Russia's central bank has issued a warning that it is ready to intervene to stop a precipitous drop in the value of the ruble. "In recent days there have been signs of panic in demand [for hard currency] which creates the preconditions for forming risks to financial stability. In these conditions the Bank of Russia [central bank] is ready to increase hard currency interventions at any time and also deploy other instruments on the financial market it possesses," the press release read.
In morning trading, the ruble had weakened by 3% to hit new historical lows of RUB48 against the dollar and RUB60 to the euro. As rumours of an emergency central bank meeting spread, later confirmed by the press release, the ruble leapt in value. By 3pm the ruble had surged 1.9% against the dollar to reach RUB45.94 and 2% against the euro to reach RUB56.88.
On November 5, as part of a transition to a ruble free float slated for January 2015, the central bank announced it would cut total daily interventions to only $350m. At the same time, the bank warned it could undertake a major intervention if financial stability was threatened.
According to the press release, the drop in the value of the ruble taking place over recent months is the result of fundamental factors, primarily the drop in the price of oil and limited access to international capital markets as a result of western sanctions. In order to slow down the devaluation of the ruble, the central bank said it had spent $30bn in October alone from hard currency reserves in interventions, as well as raising on October 31 raising the key interest rate by 150 basis points and introducing hard currency repo auctions.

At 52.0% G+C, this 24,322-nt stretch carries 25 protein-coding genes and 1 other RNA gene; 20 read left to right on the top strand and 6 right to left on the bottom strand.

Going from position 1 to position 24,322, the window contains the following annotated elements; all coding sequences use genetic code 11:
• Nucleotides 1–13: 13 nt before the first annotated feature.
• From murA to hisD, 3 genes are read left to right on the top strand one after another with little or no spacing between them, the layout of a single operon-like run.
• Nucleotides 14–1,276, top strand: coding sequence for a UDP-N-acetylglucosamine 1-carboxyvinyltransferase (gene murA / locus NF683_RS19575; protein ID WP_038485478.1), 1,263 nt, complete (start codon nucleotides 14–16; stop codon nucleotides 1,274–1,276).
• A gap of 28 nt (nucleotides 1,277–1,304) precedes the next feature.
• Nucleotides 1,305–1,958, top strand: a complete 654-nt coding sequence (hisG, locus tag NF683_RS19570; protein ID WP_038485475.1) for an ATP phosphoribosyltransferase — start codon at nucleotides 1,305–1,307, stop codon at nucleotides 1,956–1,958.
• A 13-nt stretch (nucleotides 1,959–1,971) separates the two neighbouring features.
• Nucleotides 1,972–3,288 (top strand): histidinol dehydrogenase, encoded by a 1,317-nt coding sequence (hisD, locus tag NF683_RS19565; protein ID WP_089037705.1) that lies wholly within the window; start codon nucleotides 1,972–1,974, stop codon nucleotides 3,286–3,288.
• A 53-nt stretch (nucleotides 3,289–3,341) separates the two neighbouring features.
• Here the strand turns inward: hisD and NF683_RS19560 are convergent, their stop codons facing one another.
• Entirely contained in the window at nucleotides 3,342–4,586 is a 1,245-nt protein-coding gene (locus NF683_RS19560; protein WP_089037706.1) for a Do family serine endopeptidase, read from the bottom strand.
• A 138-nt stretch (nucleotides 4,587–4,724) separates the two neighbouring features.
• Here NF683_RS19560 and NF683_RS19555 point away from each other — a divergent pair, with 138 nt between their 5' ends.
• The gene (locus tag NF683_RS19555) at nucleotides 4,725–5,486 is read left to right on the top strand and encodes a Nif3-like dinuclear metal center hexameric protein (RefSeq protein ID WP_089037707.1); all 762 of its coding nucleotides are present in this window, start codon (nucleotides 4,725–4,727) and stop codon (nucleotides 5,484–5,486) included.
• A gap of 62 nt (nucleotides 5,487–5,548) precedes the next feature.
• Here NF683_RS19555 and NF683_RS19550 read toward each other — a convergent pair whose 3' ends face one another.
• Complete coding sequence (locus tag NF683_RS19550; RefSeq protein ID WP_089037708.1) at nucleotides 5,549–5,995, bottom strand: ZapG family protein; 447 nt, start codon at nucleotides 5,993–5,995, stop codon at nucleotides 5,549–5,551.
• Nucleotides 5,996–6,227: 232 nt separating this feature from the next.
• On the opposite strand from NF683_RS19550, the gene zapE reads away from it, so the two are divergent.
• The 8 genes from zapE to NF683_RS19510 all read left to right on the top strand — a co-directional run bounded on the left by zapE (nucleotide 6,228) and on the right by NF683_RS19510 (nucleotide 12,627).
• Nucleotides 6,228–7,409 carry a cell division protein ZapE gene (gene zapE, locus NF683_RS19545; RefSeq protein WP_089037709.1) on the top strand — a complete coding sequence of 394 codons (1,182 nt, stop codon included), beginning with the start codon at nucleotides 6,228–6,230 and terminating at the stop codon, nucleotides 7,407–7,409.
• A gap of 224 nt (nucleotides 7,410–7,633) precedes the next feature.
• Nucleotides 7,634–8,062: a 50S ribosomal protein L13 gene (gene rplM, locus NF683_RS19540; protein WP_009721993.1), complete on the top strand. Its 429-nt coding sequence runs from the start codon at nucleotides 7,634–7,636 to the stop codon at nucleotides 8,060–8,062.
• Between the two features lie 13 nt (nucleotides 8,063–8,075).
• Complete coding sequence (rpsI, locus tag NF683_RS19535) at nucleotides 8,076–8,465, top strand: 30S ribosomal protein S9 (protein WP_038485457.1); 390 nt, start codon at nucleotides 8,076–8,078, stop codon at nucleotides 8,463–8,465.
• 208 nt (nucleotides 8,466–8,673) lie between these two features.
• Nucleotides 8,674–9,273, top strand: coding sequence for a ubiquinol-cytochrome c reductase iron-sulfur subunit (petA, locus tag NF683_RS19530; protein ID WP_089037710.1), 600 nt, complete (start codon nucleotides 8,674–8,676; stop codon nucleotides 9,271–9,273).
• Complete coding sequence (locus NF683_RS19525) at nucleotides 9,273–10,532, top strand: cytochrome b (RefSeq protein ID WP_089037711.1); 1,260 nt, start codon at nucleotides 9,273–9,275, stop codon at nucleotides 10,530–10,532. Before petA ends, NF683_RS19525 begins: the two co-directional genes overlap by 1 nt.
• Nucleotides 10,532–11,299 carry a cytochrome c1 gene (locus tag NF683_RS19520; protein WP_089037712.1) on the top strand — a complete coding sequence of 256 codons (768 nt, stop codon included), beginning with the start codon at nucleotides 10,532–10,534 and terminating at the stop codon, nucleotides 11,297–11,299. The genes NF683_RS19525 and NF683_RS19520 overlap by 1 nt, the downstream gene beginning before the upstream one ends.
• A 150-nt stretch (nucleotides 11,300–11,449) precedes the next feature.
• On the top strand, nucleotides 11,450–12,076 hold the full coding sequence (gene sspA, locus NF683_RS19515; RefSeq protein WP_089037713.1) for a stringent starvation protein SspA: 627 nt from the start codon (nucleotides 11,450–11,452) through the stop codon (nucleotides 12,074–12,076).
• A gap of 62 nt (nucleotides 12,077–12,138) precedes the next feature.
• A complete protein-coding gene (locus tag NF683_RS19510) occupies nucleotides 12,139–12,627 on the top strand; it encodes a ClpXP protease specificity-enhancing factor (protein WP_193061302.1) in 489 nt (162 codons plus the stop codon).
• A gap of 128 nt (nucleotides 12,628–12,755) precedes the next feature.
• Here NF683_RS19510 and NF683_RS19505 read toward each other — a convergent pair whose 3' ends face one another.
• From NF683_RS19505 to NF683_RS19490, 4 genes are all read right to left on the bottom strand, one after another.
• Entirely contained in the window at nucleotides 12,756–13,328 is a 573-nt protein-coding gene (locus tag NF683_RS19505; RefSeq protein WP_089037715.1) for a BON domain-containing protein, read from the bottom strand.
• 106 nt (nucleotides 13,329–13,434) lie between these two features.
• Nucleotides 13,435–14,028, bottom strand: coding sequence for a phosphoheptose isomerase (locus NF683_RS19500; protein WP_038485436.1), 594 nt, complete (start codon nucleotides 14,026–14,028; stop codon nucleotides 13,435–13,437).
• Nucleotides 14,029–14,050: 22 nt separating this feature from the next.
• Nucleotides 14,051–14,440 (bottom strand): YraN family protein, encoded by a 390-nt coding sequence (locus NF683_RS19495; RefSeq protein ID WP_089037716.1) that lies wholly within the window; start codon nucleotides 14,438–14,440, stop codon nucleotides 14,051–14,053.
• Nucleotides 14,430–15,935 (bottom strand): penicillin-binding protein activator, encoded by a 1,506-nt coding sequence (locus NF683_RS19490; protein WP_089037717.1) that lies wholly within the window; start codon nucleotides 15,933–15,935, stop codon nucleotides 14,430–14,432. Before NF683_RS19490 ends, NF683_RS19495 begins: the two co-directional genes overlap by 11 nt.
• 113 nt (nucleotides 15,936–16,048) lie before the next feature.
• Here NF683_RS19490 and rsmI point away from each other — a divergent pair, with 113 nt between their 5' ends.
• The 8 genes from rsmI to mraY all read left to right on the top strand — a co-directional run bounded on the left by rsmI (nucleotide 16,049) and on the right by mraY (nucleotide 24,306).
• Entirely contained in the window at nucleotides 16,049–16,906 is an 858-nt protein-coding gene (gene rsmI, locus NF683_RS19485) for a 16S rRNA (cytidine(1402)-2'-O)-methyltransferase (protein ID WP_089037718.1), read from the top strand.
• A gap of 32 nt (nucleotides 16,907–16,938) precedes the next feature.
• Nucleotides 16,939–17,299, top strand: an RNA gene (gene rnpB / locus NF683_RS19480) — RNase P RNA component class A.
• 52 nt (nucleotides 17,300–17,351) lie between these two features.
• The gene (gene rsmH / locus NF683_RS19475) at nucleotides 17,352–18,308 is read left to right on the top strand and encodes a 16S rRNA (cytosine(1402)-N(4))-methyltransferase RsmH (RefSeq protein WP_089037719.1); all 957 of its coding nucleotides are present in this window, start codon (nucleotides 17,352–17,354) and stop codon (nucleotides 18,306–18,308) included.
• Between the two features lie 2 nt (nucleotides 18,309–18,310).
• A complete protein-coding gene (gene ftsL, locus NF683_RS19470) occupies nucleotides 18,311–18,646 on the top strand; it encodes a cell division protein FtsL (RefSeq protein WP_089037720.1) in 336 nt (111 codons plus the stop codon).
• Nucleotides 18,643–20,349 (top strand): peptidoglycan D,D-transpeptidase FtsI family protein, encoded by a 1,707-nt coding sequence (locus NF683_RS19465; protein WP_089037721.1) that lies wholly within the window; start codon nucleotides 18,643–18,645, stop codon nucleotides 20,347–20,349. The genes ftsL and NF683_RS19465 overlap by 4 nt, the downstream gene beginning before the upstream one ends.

"The changes to the exchange rate policy are directed towards the ruble quickly finding a balanced value, reducing the loss of reserves, and preventing the creation of expectations of persistent devaluation. In addition, this decision will help prevent foreign currency market operations causing a structural liquidity crisis. The flexibility in the exchange rate will help absorb external shocks to the financial sector and to the economy as a whole," the press release read.
But, according to the central bank, the "process of adaption" to the new exchange rate policy was causing "volatility" on the market, which should only last until the ruble finds its new value, which moment the central bank sees as close at hand. "According to estimates of the Bank of Russia (…) further weakening of the ruble is not necessary for the balance the national accounts," the bank said
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